The 2020 California Citizens Redistricting Commission to redraw California districts has started collecting Communities of Interest Input and will continue to September. See their California Redistricting Basics Virtual Presentation.
- You can provide your Communities of Interest Input online at Draw My CA Community.
- You can attend Communities of Interest Input Meetings virtually on:
a. Friday, August 13, 2021, 3:00 P.M. – 7:00 P.M. (Zone K–Imperial, San Diego)
b. Thursday, September 2, 2021, 3:00 P.M. – 7:00 P.M. (Zone K–Imperial, San Diego)
c. Wednesday, September 8, 2021, 3:00 P.M. – 7:00 P.M. (Southern CA, Zones H-K)
- You can watch a replay of a previous public hearing:
a. California Communities of Interest Input Meeting for Imperial & San Diego County on September 2, 2021: included an introduction in the beginning about the California Redistricting process and how to provide input. Some public comments involved Escondido advocated for keeping:
- Escondido with Valley Center, Hidden Meadows, Fallbrook, Bonsall, Temecula, and Rainbow together as part of rural agriculture community of interests
- 78 Freeway Corridor Cities (Escondido, San Marcos, Vista, Oceanside and Carlsbad) together
San Diego County
The County of San Diego Independent Redistricting Commission to redraw San Diego County has started collecting Communities of Interest Input and will continue to September.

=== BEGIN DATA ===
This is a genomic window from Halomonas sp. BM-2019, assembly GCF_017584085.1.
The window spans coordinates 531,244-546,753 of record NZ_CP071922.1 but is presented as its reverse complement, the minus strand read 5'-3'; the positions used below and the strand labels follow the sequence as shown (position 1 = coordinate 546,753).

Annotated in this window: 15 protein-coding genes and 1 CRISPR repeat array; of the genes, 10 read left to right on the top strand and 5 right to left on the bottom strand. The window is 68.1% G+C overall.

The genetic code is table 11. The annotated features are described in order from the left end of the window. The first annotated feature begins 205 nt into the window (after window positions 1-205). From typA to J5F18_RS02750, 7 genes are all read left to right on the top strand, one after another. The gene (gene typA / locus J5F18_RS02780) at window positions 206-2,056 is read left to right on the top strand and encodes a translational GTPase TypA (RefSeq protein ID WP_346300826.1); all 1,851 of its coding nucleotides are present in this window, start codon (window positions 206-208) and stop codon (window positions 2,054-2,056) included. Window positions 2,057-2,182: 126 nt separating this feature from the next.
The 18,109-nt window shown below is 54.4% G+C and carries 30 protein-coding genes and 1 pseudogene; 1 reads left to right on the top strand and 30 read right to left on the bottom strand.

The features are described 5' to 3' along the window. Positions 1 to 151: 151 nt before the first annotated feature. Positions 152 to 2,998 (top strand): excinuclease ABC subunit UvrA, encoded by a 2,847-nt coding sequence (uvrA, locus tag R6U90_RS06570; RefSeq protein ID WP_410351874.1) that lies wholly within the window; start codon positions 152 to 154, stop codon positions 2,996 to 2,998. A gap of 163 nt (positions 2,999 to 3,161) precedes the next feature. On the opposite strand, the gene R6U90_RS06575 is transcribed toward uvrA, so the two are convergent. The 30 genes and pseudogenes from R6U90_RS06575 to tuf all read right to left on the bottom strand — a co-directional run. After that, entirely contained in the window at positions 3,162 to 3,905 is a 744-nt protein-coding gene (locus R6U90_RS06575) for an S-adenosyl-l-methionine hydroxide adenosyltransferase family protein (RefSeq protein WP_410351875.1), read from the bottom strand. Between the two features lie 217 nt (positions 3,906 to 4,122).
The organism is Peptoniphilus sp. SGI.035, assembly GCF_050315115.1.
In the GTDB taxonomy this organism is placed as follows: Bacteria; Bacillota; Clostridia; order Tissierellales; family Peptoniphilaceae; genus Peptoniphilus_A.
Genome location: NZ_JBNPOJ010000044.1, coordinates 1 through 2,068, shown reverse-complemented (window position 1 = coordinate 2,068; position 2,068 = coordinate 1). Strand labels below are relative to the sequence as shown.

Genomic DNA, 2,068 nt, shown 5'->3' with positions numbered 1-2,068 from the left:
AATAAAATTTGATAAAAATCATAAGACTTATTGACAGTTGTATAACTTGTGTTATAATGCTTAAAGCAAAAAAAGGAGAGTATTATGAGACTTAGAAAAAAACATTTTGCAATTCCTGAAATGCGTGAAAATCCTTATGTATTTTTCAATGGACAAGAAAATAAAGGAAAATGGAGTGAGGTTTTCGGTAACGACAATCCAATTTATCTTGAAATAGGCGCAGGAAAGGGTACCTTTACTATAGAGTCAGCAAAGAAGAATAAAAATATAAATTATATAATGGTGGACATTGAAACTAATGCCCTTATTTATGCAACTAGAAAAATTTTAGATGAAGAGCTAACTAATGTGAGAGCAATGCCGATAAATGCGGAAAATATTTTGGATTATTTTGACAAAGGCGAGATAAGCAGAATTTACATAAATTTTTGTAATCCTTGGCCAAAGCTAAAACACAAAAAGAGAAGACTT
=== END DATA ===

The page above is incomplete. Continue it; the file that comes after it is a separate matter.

- You can provide your Communities of Interest Input online at Community Builder Tool
- You can attend Pre-Mapping (Communities of Interest) Public Hearing on:
a. Thursday, August 12, 2021 at 5:30 p.m. for General Hearing – District 3 via Zoom or In-Person at Mira Mesa Senior Center, 460 Mira Mesa Blvd, San Diego, CA 92126
b. Thursday, September 2, 2021 at 6:00 p.m. for District 3 via Zoom or In-Person at Escondido Chamber of Commerce, 720 N Broadway, Escondido, CA 92025
c. Saturday, September 18, 2021, 1:00 p.m. via Zoom (scroll down to 9/2/21 for link & passcode) or In-Person at Green Dragon Tavern & Museum, 6115 Paseo Del Norte, Carlsbad, CA 92011
d. Thursday, September 23, 2021 at 5:30 p.m. for District 5 via Zoom or In-Person at Vista Civic Center, 200 Civic Center Dr, Vista, CA 92084
- You can watch a replay of a previous public hearing:
a. San Diego County IRC Pre-Mapping (Communities of Interest) Public Hearing Replay on September 2, 2021 in Escondido (Meeting Presentation): included an introduction in the beginning about San Diego County Redistricting process and how to provide input. The IRC also talked about 2020 Unadjusted Census Data where the percent deviation for District 3 is 1.7% and will need to be adjusted in the redistricting. The public during the meeting mainly advocated for keeping the 78 Freeway Corridor Cities (Escondido, San Marcos, Vista, Oceanside and Carlsbad) together.
The Escondido Districting Commission plans to host public input hearings in January 2022. See City of Escondido Redistricting Workshop hosted in July 12, 2021.
Upcoming Independent Redistricting Commission meetings:
- Monday, August 23, 2021, 5:00 P.M. – 7:00 P.M. via Zoom or In-Person at Escondido City Hall, Council Chambers, 201 North Broadway, Escondido, CA 92025.
- Monday, September 13, 2021, 5:00 P.M. – 7:00 P.M. via Zoom or In-Person at Escondido City Hall, Council Chambers, 201 North Broadway, Escondido, CA 92025.
- Monday, September 27, 2021, 5:00 P.M. – 7:00 P.M. via Zoom or In-Person at Escondido City Hall, Council Chambers, 201 North Broadway, Escondido, CA 92025.
* 09/06/2021: added replays of previous public hearings & links to additional public hearings